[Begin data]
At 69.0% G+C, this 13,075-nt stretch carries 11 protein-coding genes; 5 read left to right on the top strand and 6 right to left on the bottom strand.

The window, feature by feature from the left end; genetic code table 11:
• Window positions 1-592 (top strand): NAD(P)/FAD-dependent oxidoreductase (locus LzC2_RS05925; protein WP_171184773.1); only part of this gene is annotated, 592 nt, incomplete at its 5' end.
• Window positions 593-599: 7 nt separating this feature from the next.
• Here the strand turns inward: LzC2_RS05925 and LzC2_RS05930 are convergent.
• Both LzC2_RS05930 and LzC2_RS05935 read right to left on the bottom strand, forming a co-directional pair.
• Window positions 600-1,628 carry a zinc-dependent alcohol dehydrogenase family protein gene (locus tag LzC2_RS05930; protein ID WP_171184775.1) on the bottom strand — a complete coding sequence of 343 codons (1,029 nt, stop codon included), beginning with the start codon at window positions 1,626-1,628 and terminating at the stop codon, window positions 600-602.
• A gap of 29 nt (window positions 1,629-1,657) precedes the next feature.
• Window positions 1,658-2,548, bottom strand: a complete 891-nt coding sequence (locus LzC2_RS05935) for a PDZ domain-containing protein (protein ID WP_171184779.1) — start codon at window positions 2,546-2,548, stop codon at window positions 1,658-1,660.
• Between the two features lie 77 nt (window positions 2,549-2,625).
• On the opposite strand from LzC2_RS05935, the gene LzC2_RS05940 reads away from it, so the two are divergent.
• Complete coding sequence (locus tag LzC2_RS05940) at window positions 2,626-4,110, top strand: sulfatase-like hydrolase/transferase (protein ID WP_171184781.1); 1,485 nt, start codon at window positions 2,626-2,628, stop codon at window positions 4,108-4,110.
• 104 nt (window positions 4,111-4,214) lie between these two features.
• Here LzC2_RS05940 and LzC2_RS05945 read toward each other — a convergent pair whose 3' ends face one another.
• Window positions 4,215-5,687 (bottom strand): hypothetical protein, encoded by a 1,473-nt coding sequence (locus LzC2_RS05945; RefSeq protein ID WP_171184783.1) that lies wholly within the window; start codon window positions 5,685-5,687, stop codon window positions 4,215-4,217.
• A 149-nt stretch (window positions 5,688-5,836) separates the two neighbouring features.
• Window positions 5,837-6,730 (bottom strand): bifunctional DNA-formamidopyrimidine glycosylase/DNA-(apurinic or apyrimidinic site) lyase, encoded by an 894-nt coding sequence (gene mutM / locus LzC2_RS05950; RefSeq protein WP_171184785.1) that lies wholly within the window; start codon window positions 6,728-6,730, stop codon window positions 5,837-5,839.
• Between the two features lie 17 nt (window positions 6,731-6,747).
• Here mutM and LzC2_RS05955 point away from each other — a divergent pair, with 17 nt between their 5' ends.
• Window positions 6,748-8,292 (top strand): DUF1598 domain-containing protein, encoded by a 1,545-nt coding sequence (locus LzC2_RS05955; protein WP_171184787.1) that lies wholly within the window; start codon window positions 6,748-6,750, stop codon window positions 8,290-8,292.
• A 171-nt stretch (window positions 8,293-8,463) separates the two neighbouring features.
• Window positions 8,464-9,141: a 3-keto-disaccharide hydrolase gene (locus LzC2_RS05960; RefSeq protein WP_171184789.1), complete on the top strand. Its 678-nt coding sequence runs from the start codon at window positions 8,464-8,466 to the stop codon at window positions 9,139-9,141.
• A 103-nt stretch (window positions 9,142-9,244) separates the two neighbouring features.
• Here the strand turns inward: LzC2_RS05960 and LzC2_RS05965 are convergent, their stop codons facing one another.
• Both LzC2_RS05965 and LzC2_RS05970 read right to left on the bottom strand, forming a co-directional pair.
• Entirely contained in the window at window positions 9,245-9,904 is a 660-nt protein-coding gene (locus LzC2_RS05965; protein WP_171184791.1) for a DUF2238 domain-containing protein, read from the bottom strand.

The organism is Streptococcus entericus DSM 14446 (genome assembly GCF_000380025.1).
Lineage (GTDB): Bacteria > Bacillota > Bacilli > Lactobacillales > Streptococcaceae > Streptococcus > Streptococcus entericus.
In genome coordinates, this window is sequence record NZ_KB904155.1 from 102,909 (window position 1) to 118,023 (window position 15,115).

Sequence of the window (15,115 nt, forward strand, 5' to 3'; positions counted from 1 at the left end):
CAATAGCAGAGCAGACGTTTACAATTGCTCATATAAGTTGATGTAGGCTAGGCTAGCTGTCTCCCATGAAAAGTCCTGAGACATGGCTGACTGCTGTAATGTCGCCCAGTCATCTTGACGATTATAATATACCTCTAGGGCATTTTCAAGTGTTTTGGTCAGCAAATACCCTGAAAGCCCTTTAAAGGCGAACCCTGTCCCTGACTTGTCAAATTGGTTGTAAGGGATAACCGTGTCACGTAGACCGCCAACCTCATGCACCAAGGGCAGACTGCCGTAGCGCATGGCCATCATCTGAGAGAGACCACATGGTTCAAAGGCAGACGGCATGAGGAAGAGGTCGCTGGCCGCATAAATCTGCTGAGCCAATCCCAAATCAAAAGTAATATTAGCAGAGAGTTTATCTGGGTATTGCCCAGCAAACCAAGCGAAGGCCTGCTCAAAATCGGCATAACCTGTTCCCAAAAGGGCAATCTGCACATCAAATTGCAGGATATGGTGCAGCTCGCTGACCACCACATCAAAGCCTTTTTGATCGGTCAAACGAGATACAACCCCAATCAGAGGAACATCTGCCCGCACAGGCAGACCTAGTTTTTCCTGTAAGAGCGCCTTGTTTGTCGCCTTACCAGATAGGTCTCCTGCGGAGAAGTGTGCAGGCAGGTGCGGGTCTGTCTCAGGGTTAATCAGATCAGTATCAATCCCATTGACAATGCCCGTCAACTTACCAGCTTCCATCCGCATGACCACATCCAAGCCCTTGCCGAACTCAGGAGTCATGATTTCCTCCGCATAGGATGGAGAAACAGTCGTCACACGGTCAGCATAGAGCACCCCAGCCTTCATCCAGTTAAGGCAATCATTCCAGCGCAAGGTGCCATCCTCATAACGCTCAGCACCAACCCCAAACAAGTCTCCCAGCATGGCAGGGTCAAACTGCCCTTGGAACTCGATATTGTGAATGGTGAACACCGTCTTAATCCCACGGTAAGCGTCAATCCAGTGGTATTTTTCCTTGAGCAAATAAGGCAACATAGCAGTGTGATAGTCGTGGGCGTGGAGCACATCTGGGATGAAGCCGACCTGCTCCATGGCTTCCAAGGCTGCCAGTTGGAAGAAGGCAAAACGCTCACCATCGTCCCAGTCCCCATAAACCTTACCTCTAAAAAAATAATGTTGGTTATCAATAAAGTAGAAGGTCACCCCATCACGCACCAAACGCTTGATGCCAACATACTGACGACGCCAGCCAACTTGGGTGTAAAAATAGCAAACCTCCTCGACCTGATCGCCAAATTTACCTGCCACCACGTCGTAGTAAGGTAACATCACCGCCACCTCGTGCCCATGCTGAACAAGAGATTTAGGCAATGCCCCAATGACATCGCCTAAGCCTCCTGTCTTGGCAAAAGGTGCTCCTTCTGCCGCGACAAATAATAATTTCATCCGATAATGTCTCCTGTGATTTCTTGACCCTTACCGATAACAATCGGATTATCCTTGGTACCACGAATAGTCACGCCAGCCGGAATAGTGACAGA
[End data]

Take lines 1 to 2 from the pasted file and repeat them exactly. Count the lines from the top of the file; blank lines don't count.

At 69.0% G+C, this 13,075-nt stretch carries 11 protein-coding genes; 5 read left to right on the top strand and 6 right to left on the bottom strand.

The window, feature by feature from the left end; genetic code table 11: